© Times-Herald photo by Lisa Goudy
Coun. Patrick Boyle discusses his motion to install crosswalks at the intersection at Thatcher Drive and 11th Avenue Northwest at the July 14, 2014 council meeting.
Council approves installing crosswalks at the busy intersection
Within two months, it’s going to be easier to cross the street at 11th Avenue Northwest and Thatcher Drive.
At Monday’s council meeting, councillors unanimously supported Coun. Patrick Boyle’s motion to install crosswalks at that location with funding from the West Park Village offsite levies account, as amended by Coun. Brian Swanson.
“It’s a very large road to cross in that area and oftentimes you’ll see people playing chicken with the majority of the cars coming back and forth and the area itself has a large amount of young families,” said Boyle.
“It takes one little kid to forget something and turn around at the drop of a hat and somebody’s not paying attention on the road … It’s a problem. It’s waiting to happen, absolutely.”
The intersection is the current gateway to the West Park development until another access from Ninth Avenue Northwest is finished. About 5,000 vehicles use the intersection daily. It is controlled by a two-way stop for north and sound bound traffic.
Residents living in the northwest area of the city regularly use the existing pathway on the south side of Thatcher Drive. West Park residents must cross Thatcher Drive to use the pathway.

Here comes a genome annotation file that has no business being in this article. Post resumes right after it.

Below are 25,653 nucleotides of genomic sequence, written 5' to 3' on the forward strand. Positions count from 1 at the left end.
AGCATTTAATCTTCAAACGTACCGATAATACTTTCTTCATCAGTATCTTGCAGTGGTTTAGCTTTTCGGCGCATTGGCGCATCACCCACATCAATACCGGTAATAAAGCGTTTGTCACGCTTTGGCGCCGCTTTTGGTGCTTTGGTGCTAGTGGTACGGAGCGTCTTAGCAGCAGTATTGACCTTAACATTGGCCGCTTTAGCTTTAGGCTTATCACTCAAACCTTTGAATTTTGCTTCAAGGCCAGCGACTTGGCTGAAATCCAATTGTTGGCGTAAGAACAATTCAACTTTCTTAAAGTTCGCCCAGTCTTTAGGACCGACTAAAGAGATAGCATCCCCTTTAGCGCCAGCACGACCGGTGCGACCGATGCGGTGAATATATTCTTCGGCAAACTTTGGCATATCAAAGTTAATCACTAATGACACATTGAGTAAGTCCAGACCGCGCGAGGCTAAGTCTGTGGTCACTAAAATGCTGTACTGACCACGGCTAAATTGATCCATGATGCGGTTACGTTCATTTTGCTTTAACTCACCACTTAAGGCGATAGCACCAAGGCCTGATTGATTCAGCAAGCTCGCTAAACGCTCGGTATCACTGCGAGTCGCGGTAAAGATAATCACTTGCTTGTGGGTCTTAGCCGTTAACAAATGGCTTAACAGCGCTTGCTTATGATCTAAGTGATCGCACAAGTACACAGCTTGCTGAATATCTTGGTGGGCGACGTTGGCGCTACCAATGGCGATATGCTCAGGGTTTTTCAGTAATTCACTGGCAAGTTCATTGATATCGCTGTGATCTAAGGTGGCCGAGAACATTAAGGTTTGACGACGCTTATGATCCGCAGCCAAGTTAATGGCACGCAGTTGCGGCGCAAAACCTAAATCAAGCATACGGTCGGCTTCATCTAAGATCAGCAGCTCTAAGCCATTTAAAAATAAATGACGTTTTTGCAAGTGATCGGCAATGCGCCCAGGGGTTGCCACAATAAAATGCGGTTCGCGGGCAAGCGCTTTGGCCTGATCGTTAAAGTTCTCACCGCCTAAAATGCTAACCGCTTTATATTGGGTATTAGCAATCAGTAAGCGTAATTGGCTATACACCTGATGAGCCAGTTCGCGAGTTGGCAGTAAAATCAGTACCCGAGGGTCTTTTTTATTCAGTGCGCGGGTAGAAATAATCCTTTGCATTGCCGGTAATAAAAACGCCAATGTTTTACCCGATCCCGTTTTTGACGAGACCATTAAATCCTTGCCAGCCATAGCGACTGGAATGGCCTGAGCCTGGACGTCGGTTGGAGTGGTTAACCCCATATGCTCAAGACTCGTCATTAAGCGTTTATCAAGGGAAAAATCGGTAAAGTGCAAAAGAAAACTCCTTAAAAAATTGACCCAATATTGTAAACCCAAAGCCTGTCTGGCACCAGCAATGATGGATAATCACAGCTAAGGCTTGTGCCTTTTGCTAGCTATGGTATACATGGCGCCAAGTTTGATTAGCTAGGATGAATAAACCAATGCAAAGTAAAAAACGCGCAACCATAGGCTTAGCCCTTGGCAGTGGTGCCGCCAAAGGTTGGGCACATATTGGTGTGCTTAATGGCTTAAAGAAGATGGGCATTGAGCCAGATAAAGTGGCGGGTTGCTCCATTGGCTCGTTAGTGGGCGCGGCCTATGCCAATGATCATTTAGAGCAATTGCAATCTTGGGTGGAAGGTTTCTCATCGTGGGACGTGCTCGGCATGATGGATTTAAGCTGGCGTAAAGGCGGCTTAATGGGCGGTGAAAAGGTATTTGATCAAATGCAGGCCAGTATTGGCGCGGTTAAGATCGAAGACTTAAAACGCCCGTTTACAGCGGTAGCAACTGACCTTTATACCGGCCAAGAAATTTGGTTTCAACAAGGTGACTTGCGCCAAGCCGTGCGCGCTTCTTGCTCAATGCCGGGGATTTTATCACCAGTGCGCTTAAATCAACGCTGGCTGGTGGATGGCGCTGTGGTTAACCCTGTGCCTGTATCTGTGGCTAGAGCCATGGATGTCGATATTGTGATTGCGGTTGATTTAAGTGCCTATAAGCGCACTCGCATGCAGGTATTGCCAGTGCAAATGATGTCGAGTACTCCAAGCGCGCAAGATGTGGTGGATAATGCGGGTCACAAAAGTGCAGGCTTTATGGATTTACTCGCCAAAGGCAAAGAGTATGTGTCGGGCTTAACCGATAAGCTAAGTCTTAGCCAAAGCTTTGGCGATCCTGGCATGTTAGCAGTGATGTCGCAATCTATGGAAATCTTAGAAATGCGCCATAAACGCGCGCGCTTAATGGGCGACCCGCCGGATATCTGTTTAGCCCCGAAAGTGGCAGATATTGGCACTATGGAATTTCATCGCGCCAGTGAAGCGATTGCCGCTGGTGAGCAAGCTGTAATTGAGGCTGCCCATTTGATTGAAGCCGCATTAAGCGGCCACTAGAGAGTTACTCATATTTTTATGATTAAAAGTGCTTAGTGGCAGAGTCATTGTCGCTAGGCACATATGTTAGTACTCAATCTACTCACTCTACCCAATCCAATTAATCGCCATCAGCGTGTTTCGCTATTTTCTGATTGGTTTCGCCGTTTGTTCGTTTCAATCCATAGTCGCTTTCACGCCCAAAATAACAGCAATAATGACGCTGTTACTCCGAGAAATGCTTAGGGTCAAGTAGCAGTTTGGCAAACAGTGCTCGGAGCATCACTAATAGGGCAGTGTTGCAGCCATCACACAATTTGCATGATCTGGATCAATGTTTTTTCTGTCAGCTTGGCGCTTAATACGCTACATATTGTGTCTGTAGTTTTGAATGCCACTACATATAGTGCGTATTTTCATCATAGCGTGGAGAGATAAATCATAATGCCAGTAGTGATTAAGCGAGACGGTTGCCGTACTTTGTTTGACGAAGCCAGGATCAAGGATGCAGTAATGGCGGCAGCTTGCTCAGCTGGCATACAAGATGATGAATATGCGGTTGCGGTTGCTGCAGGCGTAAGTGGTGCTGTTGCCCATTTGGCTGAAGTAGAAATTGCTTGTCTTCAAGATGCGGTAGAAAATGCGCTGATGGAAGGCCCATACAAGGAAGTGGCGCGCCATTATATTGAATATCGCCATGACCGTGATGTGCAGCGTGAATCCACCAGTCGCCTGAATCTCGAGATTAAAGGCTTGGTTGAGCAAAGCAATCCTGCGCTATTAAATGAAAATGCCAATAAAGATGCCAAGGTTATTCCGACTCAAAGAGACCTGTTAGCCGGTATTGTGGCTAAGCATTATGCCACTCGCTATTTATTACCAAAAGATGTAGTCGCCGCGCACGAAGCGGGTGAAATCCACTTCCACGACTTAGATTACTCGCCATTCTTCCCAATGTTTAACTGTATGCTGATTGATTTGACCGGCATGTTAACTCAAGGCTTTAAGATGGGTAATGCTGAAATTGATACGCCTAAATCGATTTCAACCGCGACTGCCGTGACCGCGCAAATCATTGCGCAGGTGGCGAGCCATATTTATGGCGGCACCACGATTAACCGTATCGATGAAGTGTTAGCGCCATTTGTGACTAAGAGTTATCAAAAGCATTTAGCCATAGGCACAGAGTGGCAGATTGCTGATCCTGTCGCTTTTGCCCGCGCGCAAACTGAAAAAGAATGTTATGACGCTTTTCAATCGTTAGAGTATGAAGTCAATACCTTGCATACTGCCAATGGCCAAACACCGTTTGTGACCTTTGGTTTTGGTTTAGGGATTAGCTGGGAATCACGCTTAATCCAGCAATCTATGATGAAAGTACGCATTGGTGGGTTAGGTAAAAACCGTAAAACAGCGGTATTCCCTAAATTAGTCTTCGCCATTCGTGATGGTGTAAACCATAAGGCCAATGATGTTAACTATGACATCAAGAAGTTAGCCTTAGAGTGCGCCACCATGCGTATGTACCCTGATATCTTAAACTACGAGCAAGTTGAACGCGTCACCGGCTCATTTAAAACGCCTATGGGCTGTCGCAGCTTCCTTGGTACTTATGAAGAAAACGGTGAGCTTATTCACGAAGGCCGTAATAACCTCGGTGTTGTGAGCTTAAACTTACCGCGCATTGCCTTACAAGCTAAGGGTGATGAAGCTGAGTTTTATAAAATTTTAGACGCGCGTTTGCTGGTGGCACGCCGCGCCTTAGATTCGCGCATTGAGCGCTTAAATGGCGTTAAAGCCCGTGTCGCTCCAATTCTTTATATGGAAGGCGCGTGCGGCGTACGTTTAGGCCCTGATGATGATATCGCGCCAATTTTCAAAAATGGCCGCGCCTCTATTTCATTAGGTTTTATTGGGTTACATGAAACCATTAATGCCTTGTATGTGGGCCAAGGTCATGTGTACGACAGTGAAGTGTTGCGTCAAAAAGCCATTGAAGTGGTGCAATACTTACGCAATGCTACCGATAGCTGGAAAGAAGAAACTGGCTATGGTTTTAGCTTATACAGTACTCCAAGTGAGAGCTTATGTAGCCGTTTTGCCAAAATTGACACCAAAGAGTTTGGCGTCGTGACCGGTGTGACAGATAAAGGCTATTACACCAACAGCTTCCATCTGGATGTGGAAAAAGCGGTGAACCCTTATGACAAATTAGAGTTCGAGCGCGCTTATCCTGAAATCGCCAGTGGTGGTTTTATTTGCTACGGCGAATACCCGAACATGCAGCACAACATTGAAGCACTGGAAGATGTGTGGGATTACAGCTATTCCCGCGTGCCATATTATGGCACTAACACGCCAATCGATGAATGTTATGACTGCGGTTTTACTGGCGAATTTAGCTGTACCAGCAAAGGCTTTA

The speed limit on that portion of Thatcher Drive is 60 kilometers per hour and there is no stop sign for vehicles west of Ninth Avenue Northwest on Thatcher Drive.
Boyle originally moved to install solar panels involving a solar powered flashing beacon pedestrian crosswalk with signs on vertical poles on both sides of the road. The cost was $11,000 including installation.
Swanson said offsite levy accounts are intended for servicing a subdivision. Installing a crosswalk would be a good use of that money, he said, but he wasn’t in favour of a solar-powered crosswalk. If it doesn’t work and there is an accident, he said there could be liability issues for the city.
“Although it’s much more expensive I think that the standard crosswalk is required there … We should be having those safety provisions that are a normal thing already in place,” said Swanson. “A legitimate question is why isn’t it already in place?”
According to an engineering department report, a typical pedestrian crosswalk at an average intersection is comprised of pedestrian walk signs with line painting on the road.
Because of the wider road and higher speed limit, the option “might not be safe for this intersection,” it said.
Instead, it proposed a possible alternative to solar panels as an overhead flashing light with pedestrian walk signs and line paintings. The large pole with arm and power supply will cost $50,000.
Swanson moved an amendment to eliminate the words “solar panel” from Boyle’s motion. Boyle indicated his support for the amendment, as did Coun. Heather Eby. She said she recognizes that there are other areas of the city that need to be looked at for installing crosswalks as well.
"But that doesn’t take away from the fact that this really needs to be looked at and I would say sooner rather than later,” said Eby. “I did happen to walk those trails last week and try to cross that road … It was like playing Frogger trying to get across there and it’s dangerous. I can’t imagine children trying to cross there.”
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